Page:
The first page of your novel or memoir has to do some very specific things; it can’t just ‘be’ your first page. You are introducing your story. Remember: when you submit your query and sample pages for an agent to view, that first page could make or break you. Hell, that first paragraph.
The truth is, yes, you have to HOOK the reader. I know, I know: A lot of English Lit teachers of the classics will tell you this is some bullshit commercial gimmick to capture the reader and produce the effect in them to want to keep reading; that, in other words, it’s almost like a trap. But so what? The publishing climate in 2015 is insane. In order to rise above the constant buzz of submissions, you absolutely HAVE to create a strong hook. When you go fishing, you add attractive, colorful bait, right? Same deal here.
Here’s an example of hooking a reader with a first sentence. “Going to Mexico was a bad idea and my roommate and I knew it.” That’s the first line of my short story called, ‘Tightrope,’ published at Alfie Dog Press online. See how it hooks you in? A good first line sentence not only offers an intriguing plot possibility (letting the reader know there will be fun/entertainment to be had), it also asks questions. What’s going to happen in Mexico? Who is this narrator? Who is this roommate? Is this narrator reliable or not? WHY is going to Mexico a bad idea? Are drugs or alcohol involved? Youth? Corruption? All these things can be considered just from a good first line. (And I know I am shamelessly promoting myself here.)
The next thing your first page needs to do is give us at least a basic idea of setting. Who is it, where are we, what is it, when is it happening, and why? Remember: just a taste. And not necessarily all at once. At least let us know who the protagonist is and where we are, and maybe a little TASTE of what his/her journey will be. Don’t make us guess or make us feel like this character is living in a vacuum/cipher/void. Give us a time and a place. Ground us in setting. When we’re grounded in a clear setting we feel more settled as readers; more comfortable. It allows us to then focus on the actual STORY.
Next we need at least a whiff, even on the first page, of the stakes. What is going to happen and how serious is it? Whether physical, psychological, emotional, or some other type of ‘death,’ we need a whiff of this on page one. Let me be clear. A WHIFF. Don’t try to cram the stakes, direction, setting, and hook sentence ALL on page one. Overload. But give us a taste. We’re talking 250-300 words on the computer page here; not a lot to work with. And yet, good writers can achieve a lot with that amount of space. And hey, your query letter is the same length, so you might as well get good at this now.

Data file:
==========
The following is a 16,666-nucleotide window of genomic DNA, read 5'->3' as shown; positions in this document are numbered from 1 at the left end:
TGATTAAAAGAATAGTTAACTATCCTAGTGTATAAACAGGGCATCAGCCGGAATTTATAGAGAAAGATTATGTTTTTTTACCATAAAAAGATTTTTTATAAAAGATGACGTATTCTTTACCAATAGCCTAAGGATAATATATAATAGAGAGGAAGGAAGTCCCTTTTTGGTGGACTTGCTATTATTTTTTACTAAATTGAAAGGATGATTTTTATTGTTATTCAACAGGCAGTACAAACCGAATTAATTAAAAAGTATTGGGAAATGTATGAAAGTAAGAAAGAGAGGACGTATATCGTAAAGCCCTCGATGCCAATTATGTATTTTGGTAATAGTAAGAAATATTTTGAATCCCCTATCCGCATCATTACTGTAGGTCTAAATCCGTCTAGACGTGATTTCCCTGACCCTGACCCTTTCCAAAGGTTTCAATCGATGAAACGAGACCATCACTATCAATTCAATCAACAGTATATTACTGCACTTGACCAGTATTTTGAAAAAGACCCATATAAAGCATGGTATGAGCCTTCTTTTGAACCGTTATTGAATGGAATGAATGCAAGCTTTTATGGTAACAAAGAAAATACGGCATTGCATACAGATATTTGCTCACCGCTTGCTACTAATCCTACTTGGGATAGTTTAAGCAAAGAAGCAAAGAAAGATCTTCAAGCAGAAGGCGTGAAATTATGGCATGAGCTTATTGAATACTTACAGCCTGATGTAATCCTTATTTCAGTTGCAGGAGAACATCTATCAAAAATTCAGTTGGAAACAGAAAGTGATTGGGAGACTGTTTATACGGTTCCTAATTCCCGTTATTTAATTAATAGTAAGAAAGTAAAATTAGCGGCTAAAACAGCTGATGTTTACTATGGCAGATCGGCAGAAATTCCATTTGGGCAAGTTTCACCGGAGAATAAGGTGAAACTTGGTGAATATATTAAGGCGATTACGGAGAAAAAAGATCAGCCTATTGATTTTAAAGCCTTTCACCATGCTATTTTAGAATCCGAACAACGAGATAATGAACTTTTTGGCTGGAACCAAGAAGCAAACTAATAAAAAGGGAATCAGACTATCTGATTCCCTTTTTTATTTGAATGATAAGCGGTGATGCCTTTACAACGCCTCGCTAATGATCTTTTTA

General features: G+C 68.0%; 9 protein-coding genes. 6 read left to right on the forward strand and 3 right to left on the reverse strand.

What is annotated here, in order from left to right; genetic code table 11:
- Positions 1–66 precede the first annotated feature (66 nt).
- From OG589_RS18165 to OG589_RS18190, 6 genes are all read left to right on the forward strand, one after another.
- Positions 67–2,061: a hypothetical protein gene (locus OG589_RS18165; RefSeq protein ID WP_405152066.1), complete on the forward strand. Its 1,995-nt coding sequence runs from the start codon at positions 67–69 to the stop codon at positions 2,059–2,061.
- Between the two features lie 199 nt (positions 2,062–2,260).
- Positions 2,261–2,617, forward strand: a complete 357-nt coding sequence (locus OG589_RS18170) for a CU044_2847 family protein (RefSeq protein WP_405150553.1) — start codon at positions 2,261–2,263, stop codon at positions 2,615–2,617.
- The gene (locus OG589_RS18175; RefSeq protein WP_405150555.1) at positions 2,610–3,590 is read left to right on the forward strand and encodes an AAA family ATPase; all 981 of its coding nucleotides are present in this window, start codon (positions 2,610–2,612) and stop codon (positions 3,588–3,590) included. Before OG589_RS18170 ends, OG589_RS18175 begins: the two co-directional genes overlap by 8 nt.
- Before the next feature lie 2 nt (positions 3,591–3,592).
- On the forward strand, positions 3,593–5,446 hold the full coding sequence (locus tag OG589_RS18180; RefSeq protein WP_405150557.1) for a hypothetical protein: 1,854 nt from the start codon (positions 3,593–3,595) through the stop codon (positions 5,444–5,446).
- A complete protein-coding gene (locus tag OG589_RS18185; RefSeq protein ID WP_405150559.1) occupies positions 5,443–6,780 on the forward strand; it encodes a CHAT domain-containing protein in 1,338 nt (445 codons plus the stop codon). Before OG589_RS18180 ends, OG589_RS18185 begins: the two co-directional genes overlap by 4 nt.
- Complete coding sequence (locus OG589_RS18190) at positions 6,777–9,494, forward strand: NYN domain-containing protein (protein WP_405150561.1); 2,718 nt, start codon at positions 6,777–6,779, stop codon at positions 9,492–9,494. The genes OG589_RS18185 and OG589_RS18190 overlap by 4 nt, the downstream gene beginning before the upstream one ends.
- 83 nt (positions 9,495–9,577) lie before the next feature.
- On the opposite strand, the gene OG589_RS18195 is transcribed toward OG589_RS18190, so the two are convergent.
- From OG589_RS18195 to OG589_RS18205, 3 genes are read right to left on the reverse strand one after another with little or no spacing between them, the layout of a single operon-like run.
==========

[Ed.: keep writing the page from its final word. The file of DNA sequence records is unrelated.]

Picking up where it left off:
And, lastly, you need to clearly demonstrate your voice. This is what, whether they realize this or not, readers are really looking for in your novel. Sure, they need plot. That’s essential. Some books are more character driven, some more plot. But today, in general, for a debut author, you need at least SOME plot. And you need stakes and direction and setting, etc. But if a reader—or an agent—can’t fully connect with your narrative voice on page one, they will usually reject. Agents see red flags all over the place when this happens because they know that fundamental rule: readers connect with an author’s voice. That’s what they are subconsciously searching for; that voice that will speak directly to them, privately. The plot and character development are profoundly important—and if you lack these you’ll likely not get published—but you GOTTA have voice. A-number one.
So my advice would be to really hone that page one, get it tight, and make sure that the rest of your book continues in the same vein. The first three chapters are always the hardest. And they’re the first thing that an agent will read. And if you DO get published, when a potential reader opens your book, they’ll often read the first page at the bookstore, before they buy. If that voice doesn’t connect right away, it’s likely they’ll put the book back on the shelf. You just lost a sale.
But it’s not just about sales, right? You’re a writer. You should want to truly and vulnerably connect with your readers. You do that, starting on page one, with voice.
Have a novel or memoir you need edited? I do developmental editing for a reasonable rate. Email me your first chapter to: email@example.com. My turnaround right now is August/September, due to demand!
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Also, check out my client Christian Picciolini’s book: “Romantic Violence: Memoirs of an American Skinhead.” True tale of a neo-Nazi who got out and became an activist for love and positive change. Great read. Buy it on Amazon (click here). Christian's website: www.christianpicciolini.com.